How to handle file imports in a sane way

I have a project where I store my domain logic in various sub folders. The main.rs holds all the imports and starts a manager which starts the various threads that make up the program.

My main.rs now looks like this... is there a more "sane" way to do this? There are about 10 more models and persistence structs being developed so this list will grow. I have the gut feeling that I am not doing it the right way. (even though it works perfectly)

use std::env;

use dotenv::dotenv;
use tokio::runtime::Runtime;

use crate::domain::managers::manager::Manager;

mod lib {
    pub mod utils {
        pub mod amqp;
        pub mod helpers;
    }
}

pub mod domain {
    pub mod constants;
    pub mod env_vars;

    pub mod consumers {
        pub mod consume_broadcast_queue;
        pub mod consume_private_queue;

        pub mod core {
            pub mod models {
                pub mod contract;
                pub mod order;
                pub mod user;
                pub mod exe_rprt;
            }

            pub mod persistence {
                pub mod persist_trait;
                pub mod persist_client;
                pub mod persist_contract;
                pub mod persist_err_resp;
                pub mod persist_order;
                pub mod persist_user;
                pub mod persist_exe_rprt;
            }
        }
    }

    pub mod managers {
        pub mod manager;
        pub mod monitor;
        pub mod core {
            pub mod structs;
        }
    }

    pub mod publisher {
        pub mod publisher;

        mod core {
            pub mod enums;
            pub mod requests;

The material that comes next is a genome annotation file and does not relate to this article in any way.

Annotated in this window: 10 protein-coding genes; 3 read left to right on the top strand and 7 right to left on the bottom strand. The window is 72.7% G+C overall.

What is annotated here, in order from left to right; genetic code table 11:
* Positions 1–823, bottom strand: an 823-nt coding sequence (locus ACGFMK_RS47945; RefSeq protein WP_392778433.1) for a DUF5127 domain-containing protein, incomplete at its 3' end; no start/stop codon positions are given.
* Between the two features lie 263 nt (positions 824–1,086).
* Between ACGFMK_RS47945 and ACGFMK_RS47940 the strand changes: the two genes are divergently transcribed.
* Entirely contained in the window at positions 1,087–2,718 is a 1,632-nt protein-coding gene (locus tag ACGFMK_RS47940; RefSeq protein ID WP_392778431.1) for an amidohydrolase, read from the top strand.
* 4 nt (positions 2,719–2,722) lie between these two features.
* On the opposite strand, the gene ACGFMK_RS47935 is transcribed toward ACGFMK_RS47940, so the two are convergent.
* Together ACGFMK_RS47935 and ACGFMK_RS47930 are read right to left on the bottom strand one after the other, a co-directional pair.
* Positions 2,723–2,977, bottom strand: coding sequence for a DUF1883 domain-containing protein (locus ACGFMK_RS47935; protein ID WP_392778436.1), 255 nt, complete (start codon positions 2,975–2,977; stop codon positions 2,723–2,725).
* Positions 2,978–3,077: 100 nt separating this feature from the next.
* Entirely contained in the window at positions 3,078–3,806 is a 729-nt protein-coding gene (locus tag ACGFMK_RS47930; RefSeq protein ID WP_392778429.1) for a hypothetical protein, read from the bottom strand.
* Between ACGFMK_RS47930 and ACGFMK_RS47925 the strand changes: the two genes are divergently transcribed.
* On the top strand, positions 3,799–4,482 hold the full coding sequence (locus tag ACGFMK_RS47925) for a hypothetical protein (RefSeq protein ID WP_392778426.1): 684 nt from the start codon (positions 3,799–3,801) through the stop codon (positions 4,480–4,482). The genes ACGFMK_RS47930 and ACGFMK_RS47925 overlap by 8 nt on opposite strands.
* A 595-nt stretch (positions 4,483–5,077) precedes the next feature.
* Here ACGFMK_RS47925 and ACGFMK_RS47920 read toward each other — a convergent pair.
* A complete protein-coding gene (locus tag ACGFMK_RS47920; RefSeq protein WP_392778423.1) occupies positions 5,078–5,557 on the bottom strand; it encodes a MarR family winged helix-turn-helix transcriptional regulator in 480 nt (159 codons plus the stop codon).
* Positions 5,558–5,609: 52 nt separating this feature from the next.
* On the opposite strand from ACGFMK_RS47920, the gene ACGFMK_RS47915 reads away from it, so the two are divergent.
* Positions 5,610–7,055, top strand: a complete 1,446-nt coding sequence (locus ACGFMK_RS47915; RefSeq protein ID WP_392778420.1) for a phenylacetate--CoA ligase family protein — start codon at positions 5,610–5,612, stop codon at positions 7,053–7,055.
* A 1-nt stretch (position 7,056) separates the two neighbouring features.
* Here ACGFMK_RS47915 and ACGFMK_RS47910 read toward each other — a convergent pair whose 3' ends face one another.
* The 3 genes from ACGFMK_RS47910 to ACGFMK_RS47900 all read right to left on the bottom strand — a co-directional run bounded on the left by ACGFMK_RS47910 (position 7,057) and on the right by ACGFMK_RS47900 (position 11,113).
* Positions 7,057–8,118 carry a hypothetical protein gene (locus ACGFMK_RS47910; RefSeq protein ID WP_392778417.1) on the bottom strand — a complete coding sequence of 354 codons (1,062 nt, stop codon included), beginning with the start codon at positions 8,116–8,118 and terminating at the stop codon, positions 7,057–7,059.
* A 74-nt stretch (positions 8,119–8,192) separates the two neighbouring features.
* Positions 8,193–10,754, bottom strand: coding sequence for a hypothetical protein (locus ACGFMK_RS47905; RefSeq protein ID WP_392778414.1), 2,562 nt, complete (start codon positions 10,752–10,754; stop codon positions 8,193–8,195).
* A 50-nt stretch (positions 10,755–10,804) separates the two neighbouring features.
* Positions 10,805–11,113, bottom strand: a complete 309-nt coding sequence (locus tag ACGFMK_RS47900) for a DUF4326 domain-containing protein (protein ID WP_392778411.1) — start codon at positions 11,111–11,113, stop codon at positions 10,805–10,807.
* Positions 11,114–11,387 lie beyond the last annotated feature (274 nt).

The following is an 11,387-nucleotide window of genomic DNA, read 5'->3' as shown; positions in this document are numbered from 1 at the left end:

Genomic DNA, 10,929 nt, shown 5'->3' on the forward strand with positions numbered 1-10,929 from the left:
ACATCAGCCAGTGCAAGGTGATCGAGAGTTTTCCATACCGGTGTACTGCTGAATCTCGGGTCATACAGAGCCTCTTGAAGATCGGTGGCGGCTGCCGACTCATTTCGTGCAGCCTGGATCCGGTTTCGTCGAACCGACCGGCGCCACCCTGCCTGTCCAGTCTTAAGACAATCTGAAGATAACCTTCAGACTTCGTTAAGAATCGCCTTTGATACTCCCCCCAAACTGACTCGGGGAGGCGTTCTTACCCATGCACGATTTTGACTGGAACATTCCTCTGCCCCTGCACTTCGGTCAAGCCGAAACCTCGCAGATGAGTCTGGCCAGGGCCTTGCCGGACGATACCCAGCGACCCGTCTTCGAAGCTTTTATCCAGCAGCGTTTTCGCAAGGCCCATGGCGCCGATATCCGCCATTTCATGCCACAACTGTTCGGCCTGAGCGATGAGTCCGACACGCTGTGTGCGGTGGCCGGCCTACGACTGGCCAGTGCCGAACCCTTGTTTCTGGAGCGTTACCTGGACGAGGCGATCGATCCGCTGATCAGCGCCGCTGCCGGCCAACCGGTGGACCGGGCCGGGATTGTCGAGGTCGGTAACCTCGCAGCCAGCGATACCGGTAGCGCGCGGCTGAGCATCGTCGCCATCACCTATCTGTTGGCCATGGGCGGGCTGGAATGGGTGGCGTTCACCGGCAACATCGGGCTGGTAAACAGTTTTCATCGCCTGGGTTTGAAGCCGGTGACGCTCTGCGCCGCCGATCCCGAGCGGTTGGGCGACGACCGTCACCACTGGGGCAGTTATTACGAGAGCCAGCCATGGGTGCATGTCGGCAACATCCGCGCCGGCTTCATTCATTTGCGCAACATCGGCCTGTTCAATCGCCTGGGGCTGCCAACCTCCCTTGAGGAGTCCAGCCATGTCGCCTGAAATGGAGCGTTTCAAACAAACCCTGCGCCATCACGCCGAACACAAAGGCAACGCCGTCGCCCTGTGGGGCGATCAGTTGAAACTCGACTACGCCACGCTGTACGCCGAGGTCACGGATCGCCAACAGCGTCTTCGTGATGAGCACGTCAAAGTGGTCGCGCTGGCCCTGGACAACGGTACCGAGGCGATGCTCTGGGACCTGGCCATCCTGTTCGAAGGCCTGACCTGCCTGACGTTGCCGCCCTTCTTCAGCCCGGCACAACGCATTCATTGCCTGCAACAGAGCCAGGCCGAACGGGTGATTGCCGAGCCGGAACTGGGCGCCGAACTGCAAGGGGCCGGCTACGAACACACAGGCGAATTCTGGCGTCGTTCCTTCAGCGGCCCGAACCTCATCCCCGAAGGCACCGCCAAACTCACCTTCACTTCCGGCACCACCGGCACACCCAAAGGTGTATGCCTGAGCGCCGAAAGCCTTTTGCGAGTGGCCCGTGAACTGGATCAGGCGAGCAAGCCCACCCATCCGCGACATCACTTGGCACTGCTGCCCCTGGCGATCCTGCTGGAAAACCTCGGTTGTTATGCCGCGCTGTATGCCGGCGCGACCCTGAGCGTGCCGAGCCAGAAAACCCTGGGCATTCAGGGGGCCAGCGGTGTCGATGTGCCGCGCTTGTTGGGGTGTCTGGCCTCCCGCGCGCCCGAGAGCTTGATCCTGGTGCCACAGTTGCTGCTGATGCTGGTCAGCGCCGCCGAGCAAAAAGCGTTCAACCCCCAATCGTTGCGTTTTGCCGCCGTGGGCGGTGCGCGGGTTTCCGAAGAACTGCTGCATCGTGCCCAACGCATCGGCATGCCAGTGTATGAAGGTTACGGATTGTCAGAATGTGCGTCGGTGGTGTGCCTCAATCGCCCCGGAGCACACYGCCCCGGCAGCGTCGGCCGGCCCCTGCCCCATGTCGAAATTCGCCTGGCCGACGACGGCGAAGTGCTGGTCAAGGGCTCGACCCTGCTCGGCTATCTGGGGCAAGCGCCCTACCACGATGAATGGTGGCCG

pub mod structs;
        }
    }
}

const LOG_LEVEL: &str = "info";

fn main() {
    set_log_level();

    let manager: Manager = Manager::default();
    let rt = Runtime::new().unwrap();

    rt.block_on(async {
        manager.start().await;
    });
}

fn set_log_level() {
    dotenv().ok();
    if env::var("RUST_LOG").is_err() {
        env::set_var("RUST_LOG", LOG_LEVEL);
    }
    tracing_subscriber::fmt::init();
}


Imports in Manager look like this

use std::sync::{Arc, Mutex};
use std::thread;
use std::thread::JoinHandle;

use crate::domain::consumers::consume_broadcast_queue::ConsumeBroadcastQueue;
use crate::domain::consumers::consume_private_queue::ConsumePrivateQueue;
use crate::domain::managers::core::structs::State;
use crate::domain::managers::monitor::Monitor;
use crate::domain::publisher::publisher::Publisher;
use crate::lib::utils::amqp::create_connection;

#[derive(Default)]
pub struct Manager {
    state: Arc<Mutex<State>>,
}

...

What I would expect is the top of main.rs to look like this:

// uses here

mod lib;
pub mod domain;

// rest of the module

With the following directory structure:

  • main.rs
  • lib/
    • mod.rs
    • utils/
      • mod.rs
      • amqp.rs
      • helpers.rs
  • domain/
    • mod.rs
    • constants.rs
    • env_vars.rs
    • consumers/
      • mod.rs
      • consume_broadcast_queue.rs

etc.

Each module then contains just the mod X; items for its sub-modules. So lib/mod.rs would contain pub mod utils;. Then, domain/mod.rs would contain: pub mod constants; pub mod env_vars; pub mod consumers; etc.

Aside: you can use either src/lib/ + src/lib/mod.rs or src/lib/ + src/lib.rs.

3 Likes

You could do:

mod prelude {
    pub use crate::nested::stuff;
    pub use crate::etc;
}

and then:

use crate::prelude::*;

everywhere else. That's a standard pattern.

"Flattening" the API by pub use in the root of the library (src/lib.rs) is also a good way to simplify things.

2 Likes

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